President Donald Trump recently signed the Coronavirus Aid, Relief, and Economic Security (CARES) Act into law. This law allows for a federal stimulus check to go to qualifying taxpayers in an effort by lawmakers to help taxpayers find their financial footing while navigating this pandemic. The exact amount varies, depending on the particulars of each taxpayer, but generally allows for a $1,200 payment.
Federal lawmakers may have failed to protect the stimulus checks
Lawmakers wrote protections into the law to help better ensure the funds reach the taxpayers. The Internal Revenue Service (IRS), for example, cannot seize the funds to cover late tax bills. The only exception provided by lawmakers within the bill was the ability for the checks to cover late child support payments.
But were the protections enough? Unfortunately, critics point out the bill fails to provide protection against collection from private debt collectors. Surely, if the lawmakers wanted to keep the IRS from grabbing these funds, they also wanted to keep the money from debt collectors. Although this seems likely, without language barring garnishment, levies and other legal tools used by debt collectors to seize these funds, taxpayers may have little protection against the efforts of the debt collectors.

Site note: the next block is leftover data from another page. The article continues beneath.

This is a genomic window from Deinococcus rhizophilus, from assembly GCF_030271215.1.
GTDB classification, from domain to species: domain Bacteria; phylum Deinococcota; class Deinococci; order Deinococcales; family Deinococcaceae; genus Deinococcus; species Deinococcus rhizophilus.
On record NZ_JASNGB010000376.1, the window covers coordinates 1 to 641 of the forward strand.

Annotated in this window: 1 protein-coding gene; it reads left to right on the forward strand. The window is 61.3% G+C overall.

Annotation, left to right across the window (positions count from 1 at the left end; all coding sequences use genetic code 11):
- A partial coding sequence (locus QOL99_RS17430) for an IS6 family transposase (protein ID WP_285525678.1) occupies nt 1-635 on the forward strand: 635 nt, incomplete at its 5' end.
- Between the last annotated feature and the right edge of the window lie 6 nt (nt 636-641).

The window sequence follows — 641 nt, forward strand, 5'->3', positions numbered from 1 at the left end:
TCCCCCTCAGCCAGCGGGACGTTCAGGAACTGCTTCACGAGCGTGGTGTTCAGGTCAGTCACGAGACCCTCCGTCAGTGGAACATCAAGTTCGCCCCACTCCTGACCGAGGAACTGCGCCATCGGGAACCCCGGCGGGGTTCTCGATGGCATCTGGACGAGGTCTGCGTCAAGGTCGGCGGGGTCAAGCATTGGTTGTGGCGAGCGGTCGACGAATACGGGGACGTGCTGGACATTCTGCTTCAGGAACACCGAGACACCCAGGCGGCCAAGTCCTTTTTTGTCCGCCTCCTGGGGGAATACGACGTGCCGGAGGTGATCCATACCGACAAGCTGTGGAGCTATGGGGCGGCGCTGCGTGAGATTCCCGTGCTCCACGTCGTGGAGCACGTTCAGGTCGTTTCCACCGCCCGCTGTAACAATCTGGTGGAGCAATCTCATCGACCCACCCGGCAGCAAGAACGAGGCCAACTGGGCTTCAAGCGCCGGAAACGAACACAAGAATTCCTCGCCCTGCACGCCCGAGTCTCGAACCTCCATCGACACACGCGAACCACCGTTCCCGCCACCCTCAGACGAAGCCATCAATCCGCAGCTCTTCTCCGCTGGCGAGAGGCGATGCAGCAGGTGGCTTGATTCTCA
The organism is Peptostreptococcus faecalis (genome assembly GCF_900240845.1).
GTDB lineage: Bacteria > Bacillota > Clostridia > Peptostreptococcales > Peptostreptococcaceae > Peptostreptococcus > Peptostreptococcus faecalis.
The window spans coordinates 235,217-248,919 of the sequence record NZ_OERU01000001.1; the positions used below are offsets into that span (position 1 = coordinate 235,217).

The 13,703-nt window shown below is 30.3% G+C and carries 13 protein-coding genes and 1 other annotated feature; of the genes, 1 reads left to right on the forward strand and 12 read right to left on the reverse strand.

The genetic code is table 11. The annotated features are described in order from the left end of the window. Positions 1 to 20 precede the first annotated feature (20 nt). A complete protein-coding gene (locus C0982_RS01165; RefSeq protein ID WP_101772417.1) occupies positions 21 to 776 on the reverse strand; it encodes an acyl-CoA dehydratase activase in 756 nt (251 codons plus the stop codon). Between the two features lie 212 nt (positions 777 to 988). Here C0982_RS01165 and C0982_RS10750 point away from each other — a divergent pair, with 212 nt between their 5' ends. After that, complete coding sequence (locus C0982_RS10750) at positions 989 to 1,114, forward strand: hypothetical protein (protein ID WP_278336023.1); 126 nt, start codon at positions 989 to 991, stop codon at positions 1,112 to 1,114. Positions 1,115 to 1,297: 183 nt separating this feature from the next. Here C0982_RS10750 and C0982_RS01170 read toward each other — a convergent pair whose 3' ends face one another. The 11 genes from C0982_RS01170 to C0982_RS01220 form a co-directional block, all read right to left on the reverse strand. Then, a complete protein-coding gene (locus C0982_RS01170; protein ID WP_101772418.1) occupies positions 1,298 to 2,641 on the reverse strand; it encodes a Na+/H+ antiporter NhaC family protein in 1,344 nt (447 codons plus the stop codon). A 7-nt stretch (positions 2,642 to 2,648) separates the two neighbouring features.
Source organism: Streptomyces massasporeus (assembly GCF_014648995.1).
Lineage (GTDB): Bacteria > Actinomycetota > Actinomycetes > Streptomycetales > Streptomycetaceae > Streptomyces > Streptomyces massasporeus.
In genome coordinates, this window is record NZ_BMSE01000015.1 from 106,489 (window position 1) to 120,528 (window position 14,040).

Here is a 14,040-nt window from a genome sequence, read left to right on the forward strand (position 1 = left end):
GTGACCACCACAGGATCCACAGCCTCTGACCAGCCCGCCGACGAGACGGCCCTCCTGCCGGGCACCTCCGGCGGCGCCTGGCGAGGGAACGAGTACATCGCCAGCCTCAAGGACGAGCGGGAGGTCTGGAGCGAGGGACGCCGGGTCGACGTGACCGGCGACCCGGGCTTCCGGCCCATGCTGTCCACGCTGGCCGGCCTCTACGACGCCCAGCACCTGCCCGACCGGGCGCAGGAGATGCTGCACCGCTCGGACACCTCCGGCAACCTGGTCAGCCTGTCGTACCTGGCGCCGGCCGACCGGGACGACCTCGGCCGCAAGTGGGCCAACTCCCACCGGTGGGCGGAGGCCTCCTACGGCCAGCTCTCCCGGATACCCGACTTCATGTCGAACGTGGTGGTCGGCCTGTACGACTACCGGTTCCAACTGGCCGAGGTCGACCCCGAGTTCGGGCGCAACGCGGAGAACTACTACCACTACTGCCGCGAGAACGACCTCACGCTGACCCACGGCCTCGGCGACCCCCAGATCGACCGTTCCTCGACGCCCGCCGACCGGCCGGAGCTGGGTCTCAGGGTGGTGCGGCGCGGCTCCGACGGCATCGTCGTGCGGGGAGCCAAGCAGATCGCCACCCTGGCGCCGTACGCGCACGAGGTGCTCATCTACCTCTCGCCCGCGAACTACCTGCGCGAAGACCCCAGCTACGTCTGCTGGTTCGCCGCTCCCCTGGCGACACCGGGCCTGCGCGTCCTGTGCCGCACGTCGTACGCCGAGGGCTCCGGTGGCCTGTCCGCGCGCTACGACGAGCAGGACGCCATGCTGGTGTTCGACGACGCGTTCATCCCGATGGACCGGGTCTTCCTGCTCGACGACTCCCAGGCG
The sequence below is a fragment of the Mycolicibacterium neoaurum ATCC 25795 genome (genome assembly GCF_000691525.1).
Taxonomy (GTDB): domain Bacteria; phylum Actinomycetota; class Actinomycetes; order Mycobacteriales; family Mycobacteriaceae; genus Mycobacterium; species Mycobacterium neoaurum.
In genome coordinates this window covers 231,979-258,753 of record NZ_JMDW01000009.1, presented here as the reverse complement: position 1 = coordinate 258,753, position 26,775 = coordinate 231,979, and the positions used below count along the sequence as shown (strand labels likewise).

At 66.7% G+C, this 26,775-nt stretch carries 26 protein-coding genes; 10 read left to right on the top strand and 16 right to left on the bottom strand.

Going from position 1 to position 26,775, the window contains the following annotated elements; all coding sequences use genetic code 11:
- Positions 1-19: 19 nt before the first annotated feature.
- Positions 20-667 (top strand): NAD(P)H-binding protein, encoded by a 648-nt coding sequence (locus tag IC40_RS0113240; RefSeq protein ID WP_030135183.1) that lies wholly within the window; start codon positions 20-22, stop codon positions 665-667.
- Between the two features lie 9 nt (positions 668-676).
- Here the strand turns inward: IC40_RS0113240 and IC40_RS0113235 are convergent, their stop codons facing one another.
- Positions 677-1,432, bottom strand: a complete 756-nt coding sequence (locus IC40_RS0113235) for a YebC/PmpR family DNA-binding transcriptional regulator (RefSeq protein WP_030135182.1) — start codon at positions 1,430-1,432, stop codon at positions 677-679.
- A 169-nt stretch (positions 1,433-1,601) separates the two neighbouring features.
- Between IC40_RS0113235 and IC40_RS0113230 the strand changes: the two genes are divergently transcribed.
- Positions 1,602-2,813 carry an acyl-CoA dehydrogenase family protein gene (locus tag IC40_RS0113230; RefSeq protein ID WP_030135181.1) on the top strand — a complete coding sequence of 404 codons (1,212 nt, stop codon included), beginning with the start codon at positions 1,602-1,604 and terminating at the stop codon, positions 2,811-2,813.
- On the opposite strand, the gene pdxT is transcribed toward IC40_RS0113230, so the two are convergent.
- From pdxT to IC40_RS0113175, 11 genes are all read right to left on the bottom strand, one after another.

State lawmakers intervene to protect taxpayers
As a result, some states are stepping in to help better ensure the funds reach their intended recipients and shield them from debt collectors. Texas lawmakers took such actions last month, forging the path for others. Governors of Illinois and Washington state signed similar orders and Oregon Governor Kate Brown was the most recent, signing an executive order that expressly prohibits debt collectors from these actions.